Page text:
A woman walks into a store…

A mob of people followed a fat woman around Bridgetown, Barbados last week resulting in the police being called in to control the crowd.  Even before the country’s main newspaper put this woman’s picture on the back page and the main online paper dedicated a two-page spread to her, images of the young woman made the rounds of Barbadian networks on facebook and Blackberry messenger.  Pretty soon rumours spread that the woman was so bullied and harassed by men and women alike that she broke down in tears, took refuge in a store and the police had to be called in.  The Nation and The Barbados Today, however, reported that most of the attention she received from the crowd was “positive” and the woman was happy shopping and interacting with the large crowd which followed her from store to store, snapping pics of her on their cellphones.  They reported that she was seemingly unperturbed if not flattered by all the attention.  She was interviewed by at least two local newspapers.

In Barbados more women are fat or overweight than not (men too for that matter).  It is one of the Caribbean’s fattest nations.  Barbados ranks 12 amongst the world’s fattest nations with nearly 70% of the population considered overweight and number two in the Caribbean.   A fat woman in town is hardly news.  Except that it is.

Earlier this year during Trinidad & Tobago’s carnival celebrations a video of a fat woman enjoying the festivities like everyone one else went viral. It  generated a barrage of negative comments which centred on how as a fat woman this reveller was unsuitable to represent the nation’s carnival.   One Caribbean feminist even wondered 

whether women’s movements work for autonomy, equality and empowerment had gone  awry. Or whether the work had penetrated into the recesses of unequal gendered culture. For this video clip presented a femininity so reduced. The performance seemed  distortive and one-dimensional; less ritual abandon and release.

What remains clear is that the fat, black woman’s body is made into disruptive spectacle.  But in a country with so much fatness, blackness and womanness, I have to ask why?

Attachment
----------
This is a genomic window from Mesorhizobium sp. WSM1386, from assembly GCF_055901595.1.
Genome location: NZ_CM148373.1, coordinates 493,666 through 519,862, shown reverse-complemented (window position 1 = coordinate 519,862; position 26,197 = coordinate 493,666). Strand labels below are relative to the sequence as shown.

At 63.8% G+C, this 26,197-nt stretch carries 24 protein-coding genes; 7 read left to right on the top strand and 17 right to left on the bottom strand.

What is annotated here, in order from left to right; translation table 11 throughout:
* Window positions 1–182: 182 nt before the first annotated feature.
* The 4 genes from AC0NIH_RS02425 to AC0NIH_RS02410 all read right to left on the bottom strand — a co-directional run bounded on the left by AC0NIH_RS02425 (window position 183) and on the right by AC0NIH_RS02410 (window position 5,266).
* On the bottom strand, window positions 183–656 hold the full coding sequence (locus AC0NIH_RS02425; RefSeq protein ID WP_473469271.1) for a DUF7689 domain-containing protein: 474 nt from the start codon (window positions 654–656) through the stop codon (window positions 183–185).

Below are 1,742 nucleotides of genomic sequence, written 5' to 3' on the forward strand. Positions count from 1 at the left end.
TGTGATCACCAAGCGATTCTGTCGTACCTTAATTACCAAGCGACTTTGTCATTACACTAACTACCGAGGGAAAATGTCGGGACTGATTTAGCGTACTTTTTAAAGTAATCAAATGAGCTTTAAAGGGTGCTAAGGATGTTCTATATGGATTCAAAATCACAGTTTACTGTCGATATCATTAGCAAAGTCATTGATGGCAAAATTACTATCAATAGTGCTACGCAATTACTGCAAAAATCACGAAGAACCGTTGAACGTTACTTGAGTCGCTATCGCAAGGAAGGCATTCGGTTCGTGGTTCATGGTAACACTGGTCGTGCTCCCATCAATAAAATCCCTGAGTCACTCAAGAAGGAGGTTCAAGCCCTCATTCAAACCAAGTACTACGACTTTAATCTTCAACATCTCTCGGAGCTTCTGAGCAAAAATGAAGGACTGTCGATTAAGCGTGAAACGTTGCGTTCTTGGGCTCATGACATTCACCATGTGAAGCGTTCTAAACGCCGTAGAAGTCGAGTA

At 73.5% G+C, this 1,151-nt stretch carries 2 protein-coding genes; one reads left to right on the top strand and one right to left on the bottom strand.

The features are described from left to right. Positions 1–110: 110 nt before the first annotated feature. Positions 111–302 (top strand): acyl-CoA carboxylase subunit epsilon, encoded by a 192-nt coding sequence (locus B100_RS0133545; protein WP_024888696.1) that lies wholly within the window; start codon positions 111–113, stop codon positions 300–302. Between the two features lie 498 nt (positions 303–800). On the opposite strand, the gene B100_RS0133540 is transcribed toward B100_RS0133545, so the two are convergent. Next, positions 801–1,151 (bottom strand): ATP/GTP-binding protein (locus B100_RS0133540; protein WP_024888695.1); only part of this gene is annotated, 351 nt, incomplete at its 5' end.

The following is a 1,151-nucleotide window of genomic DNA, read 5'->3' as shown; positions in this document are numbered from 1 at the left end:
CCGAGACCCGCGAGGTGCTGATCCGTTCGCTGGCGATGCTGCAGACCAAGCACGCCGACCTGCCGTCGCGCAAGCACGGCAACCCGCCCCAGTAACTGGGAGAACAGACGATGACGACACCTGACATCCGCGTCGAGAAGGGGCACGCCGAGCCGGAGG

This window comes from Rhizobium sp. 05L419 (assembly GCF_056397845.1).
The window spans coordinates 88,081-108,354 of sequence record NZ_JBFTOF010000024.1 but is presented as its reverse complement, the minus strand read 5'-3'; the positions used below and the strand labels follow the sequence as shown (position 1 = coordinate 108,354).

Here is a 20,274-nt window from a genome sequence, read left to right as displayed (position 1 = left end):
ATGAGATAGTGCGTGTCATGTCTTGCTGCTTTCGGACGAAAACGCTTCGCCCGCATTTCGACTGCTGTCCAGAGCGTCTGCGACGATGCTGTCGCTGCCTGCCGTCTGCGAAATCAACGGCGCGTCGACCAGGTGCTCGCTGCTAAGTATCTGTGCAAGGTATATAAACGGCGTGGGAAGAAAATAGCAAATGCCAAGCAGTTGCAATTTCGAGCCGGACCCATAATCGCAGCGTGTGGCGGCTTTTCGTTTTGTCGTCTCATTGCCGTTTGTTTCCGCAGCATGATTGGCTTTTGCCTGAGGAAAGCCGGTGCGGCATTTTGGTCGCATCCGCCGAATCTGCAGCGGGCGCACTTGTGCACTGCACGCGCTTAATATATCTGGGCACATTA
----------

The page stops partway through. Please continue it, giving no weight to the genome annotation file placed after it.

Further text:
I started this blog post expecting that by the end I would have been able to explain the behaviour of the throngs of women and men who followed this woman in the street.  Street harassment, usually of women by men, is part of everyday Caribbean life.  What happened last week, however, was on a completely different scale and of a different character.  Whether or not they were there to ridicule or shout “You, go girl!” just why did such a large and diverse crowd of people think it appropriate to comment on one woman’s body and to follow her around town?

I don’t think that looking at this in terms of fatphobia or the gendered nature of street harassment will provide any useful answers.

Many are arguing that she got the kind of attention she deserved and solicited by choosing to style her body in the way she did.  With her manicured nails, cute sandals, long weave, sculpted brows, false lashes, matching bra and body-conforming mini dress, she obviously put a lot of consideration into how she chose to style her body.  Perhaps, it demonstrates a kind of radical exhibitionism where she deliberately put her body on display in ways which transgress what many deem to be appropriate.  Caribbean literary scholar and cultural theorist Carolyn Cooper argues that

dancehall affirmation of  the pleasures of the body, which is often misunderstood as a devaluation of female sexuality, also can be theorized as an act of self-conscious female assertion of control over the representation of her person.  Woman as sexual being claims the right to sexual pleasure as an essential sign of her identity. Both fleshy women and their more sinewy sisters are equally entitled to display themselves in public. (Sound Clash)

In Sonjah Stanley-Niaah’s mapping of Dancehall geographies she articulates how people shape space and place, manipulating spaces for uses other than what they were originally intended.  Perhaps, this woman made Bridgetown  a stage of her own and the people who followed her as though she were the Pied Piper formed a willing group of spectators.

What do you think?

image source: Attitude magazine


3 thoughts on “A woman walks into a store…

  1. Morgan Stewart says:

    I think it was downright disgraceful and humiliating. Even if they were giving her ‘positive’ attention she was still being jeered. She’s not an ass, I’m sure she would know when people are genuinely admiring her in a positive way. Fat people have come to learn that “you can’t be fat and be a bitch, you have to be fat and nice. Choose one – a fat sweetheart or a skinny bitch. People already find fat repulsive” Quote from The Big C TV drama series. So even if she were embarrassed by the situation she had to appear as if she was “enjoying the attention”.


  2. Zirconelle says:

    As a plus size woman myself, I can sympathize with the young lady feeling harassed and insulted. I remember seeing the picture being quite annoyed that anyone in the nation even thought that this should make the paper, it was such a non-event. Women that size travel through town all the time. Some of the gawkers were no smaller than she was.

    However, as a plus size lady myself, I must add that appropriate dressing is essential. She dressed in the stereotypical “sexy” way – long weave, fake nails and the shortest skirt she could find but she didn’t look very good, because it didn’t suit her body type. The short tight dress, I mean. If anything it shows how we all become slaves to stereotypes of what makes a woman feminine and sexy. She would have been a lot more comfortable and drawn less censure if she had ignored such dictates of fashion and worn something that suited her.


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